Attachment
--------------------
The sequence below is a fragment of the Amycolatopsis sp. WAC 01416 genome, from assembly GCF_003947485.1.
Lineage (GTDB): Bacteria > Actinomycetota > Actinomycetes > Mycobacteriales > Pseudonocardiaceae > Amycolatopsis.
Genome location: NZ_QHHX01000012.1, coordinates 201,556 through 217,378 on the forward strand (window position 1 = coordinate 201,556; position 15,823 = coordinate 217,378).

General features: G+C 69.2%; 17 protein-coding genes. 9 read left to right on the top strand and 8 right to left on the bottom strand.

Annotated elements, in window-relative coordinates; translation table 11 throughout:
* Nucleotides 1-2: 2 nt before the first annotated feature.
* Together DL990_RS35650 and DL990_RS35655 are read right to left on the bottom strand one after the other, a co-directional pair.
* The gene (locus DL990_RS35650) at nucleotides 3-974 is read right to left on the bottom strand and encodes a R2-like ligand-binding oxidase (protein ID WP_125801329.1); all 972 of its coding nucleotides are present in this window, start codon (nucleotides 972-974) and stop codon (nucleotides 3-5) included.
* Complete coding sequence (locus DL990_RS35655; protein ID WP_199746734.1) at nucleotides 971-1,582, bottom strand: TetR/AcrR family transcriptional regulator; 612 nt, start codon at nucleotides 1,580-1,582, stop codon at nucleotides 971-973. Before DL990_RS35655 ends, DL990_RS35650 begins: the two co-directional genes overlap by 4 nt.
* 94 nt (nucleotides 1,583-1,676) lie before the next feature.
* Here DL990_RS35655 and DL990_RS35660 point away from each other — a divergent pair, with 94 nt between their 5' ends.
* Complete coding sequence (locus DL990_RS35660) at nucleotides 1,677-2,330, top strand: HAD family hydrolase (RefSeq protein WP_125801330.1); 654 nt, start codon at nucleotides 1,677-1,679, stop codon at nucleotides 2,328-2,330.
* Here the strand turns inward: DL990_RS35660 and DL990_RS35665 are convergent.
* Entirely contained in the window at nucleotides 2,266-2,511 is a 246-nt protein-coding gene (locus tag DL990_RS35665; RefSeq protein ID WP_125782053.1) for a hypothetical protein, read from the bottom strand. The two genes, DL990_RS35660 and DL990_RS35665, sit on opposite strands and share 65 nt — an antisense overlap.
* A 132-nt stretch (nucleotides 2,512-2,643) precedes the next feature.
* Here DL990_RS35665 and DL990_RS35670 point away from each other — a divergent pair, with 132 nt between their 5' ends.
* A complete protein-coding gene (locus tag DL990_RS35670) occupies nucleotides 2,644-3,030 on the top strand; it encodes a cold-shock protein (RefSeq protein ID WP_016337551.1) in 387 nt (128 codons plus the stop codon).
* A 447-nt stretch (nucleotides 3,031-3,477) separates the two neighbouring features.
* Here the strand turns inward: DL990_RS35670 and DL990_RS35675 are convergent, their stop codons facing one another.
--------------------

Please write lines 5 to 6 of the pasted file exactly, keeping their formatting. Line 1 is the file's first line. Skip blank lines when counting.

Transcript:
Annotated elements, in window-relative coordinates; translation table 11 throughout:
* Nucleotides 1-2: 2 nt before the first annotated feature.